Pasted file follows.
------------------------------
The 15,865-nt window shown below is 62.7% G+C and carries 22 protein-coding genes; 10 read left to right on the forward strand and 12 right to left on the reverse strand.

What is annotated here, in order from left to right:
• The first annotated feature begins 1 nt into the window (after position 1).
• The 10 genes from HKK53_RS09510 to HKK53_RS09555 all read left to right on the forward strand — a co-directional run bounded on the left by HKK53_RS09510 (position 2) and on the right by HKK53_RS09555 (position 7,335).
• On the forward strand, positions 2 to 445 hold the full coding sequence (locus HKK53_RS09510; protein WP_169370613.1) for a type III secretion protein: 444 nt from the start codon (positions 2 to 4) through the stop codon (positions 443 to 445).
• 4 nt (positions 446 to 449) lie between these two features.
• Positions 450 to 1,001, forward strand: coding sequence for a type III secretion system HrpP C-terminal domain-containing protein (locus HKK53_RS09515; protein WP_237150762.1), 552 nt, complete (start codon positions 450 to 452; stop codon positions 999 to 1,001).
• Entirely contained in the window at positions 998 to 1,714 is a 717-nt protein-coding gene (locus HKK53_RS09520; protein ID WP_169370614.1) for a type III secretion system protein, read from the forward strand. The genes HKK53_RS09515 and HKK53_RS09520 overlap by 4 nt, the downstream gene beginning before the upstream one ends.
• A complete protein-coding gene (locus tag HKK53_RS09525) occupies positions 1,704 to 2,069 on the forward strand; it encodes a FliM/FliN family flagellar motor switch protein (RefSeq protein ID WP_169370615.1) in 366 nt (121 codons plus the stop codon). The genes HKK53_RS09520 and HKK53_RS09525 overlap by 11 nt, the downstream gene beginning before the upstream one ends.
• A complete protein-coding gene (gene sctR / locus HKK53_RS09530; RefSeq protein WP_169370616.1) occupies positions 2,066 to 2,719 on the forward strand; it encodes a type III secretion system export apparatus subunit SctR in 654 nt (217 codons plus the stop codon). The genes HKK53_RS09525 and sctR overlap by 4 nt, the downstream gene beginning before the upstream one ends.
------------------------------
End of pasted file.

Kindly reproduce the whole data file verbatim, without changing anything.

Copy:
The 15,865-nt window shown below is 62.7% G+C and carries 22 protein-coding genes; 10 read left to right on the forward strand and 12 right to left on the reverse strand.

What is annotated here, in order from left to right:
• The first annotated feature begins 1 nt into the window (after position 1).
• The 10 genes from HKK53_RS09510 to HKK53_RS09555 all read left to right on the forward strand — a co-directional run bounded on the left by HKK53_RS09510 (position 2) and on the right by HKK53_RS09555 (position 7,335).
• On the forward strand, positions 2 to 445 hold the full coding sequence (locus HKK53_RS09510; protein WP_169370613.1) for a type III secretion protein: 444 nt from the start codon (positions 2 to 4) through the stop codon (positions 443 to 445).
• 4 nt (positions 446 to 449) lie between these two features.
• Positions 450 to 1,001, forward strand: coding sequence for a type III secretion system HrpP C-terminal domain-containing protein (locus HKK53_RS09515; protein WP_237150762.1), 552 nt, complete (start codon positions 450 to 452; stop codon positions 999 to 1,001).
• Entirely contained in the window at positions 998 to 1,714 is a 717-nt protein-coding gene (locus HKK53_RS09520; protein ID WP_169370614.1) for a type III secretion system protein, read from the forward strand. The genes HKK53_RS09515 and HKK53_RS09520 overlap by 4 nt, the downstream gene beginning before the upstream one ends.
• A complete protein-coding gene (locus tag HKK53_RS09525) occupies positions 1,704 to 2,069 on the forward strand; it encodes a FliM/FliN family flagellar motor switch protein (RefSeq protein ID WP_169370615.1) in 366 nt (121 codons plus the stop codon). The genes HKK53_RS09520 and HKK53_RS09525 overlap by 11 nt, the downstream gene beginning before the upstream one ends.
• A complete protein-coding gene (gene sctR / locus HKK53_RS09530; RefSeq protein WP_169370616.1) occupies positions 2,066 to 2,719 on the forward strand; it encodes a type III secretion system export apparatus subunit SctR in 654 nt (217 codons plus the stop codon). The genes HKK53_RS09525 and sctR overlap by 4 nt, the downstream gene beginning before the upstream one ends.